Skip to content

The next step

July 26, 2012

I’ve left the redwood trees, barking sea lions and surfers of Santa Cruz and migrated to the city that some call the center of the world. New York is just as fantastic as I hoped. I’m here until December as an intern at Scientific American. Some of my stories and posts are already up online and more will appear in print. As I mentioned in my previous post, I don’t know what 2013 will bring, but I aim to grab ahold of the next opportunity.

Advertisements

Sketching at the American Museum of Natural History

July 25, 2012

I’ve moved to New York City for the foreseeable future (though that time period just extends to the end of December–I’m pretty sure that 2013 is just a rumor). One of my favorite things to do in this huge glorious city is go to the American Museum of Natural History. I’ve only been four times in the month since I’ve arrived: twice as a pay-what-I-will, once for a tweetup and once with a friend who is a member. I will make it my home.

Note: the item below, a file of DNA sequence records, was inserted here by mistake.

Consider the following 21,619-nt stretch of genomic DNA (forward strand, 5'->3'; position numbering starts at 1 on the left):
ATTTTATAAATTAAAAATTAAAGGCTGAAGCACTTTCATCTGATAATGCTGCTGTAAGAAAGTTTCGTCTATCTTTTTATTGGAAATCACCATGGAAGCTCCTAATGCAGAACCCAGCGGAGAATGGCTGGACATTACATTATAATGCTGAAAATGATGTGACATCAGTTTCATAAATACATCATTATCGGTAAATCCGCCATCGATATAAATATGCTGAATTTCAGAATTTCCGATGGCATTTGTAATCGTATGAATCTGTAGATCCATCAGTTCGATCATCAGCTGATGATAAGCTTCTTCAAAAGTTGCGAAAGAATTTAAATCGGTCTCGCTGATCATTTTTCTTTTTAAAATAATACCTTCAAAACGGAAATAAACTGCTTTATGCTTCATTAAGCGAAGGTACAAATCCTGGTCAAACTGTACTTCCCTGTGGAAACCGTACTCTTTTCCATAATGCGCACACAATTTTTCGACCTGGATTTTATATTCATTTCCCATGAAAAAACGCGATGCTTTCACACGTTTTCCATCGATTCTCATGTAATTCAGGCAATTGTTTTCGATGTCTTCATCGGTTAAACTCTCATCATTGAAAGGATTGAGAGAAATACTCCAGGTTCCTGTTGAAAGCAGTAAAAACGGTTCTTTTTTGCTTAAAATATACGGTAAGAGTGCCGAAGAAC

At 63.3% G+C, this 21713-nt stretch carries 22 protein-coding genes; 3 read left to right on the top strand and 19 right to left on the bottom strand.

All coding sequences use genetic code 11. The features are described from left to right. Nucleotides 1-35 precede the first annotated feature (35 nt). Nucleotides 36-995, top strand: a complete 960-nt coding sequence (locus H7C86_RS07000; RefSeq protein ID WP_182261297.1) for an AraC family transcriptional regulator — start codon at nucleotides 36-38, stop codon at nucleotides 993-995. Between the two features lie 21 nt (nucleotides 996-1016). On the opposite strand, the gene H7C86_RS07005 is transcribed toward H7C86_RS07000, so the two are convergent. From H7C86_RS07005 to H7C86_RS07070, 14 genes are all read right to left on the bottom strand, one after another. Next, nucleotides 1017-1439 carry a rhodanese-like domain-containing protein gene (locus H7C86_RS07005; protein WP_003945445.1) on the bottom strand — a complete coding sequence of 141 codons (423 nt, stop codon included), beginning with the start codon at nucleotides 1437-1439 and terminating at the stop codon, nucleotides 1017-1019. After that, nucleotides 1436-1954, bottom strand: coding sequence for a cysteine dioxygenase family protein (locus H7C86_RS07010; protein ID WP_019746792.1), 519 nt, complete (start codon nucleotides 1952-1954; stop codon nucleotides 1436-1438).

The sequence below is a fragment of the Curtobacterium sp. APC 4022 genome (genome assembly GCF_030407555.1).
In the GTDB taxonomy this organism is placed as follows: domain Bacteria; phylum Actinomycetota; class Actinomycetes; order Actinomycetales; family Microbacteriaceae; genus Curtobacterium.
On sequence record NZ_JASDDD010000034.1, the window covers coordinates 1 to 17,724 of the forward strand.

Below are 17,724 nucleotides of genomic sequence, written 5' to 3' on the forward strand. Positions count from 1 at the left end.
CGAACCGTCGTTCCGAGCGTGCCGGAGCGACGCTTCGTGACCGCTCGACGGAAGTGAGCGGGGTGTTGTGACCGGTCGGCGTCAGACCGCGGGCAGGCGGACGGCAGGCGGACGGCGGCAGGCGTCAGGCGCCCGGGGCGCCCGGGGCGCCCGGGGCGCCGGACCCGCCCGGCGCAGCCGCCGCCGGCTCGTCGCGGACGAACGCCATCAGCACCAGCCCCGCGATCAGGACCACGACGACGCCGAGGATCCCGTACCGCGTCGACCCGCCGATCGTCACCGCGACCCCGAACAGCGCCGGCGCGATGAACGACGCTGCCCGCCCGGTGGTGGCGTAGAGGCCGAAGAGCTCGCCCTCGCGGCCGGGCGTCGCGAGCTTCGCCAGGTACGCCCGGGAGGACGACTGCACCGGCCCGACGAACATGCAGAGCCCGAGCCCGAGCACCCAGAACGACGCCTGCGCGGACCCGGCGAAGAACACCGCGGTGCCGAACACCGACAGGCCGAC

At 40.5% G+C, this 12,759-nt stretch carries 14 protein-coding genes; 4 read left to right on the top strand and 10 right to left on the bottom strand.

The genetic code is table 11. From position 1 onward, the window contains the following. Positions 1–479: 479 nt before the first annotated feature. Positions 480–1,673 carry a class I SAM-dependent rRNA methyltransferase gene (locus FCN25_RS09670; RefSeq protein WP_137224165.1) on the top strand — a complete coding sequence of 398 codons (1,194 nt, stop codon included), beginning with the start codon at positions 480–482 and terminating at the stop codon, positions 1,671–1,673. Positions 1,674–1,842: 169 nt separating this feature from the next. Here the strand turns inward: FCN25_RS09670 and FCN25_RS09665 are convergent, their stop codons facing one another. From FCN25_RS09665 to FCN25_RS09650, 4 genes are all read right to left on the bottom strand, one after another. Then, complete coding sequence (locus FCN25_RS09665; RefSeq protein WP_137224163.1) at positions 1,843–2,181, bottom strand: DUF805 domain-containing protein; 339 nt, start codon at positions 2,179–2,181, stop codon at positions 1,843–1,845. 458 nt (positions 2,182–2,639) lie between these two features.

I took my sketchbook and tried to find a small space to stand still and draw. People flowed around me in spurts, like ketchup glopping out of the bottle. Some stopped and looked at my two or three lines and proclaimed them beautiful. It was chaotic and unlike any other drawing experience I’ve had. I had to work to focus on what I was seeing. The constant curiosity made me feel like I should produce, but people’s expectations are low and I basked in small words of praise. I need to hear “attagirl” I guess.

Impala from the Hall of African Mammals:

Various ancient beasts from the Milstein Hall of Advanced Mammals: The cave bear (Ursus spelaeus) skeleton stands on its hind legs, giving me just enough of an idea of the whole creature that I imagine it terrorizing small bands of humans. Paleoparadoxia tabati, an ancestral sea cow, seemed to have supremely snaggly teeth. Hayaenodon horridus was an early carnivore and an artist’s rendering gave it a kind of lizard-like ferocity. The early proboscid, Gomphotherium productum, might have looked like a giant tapir.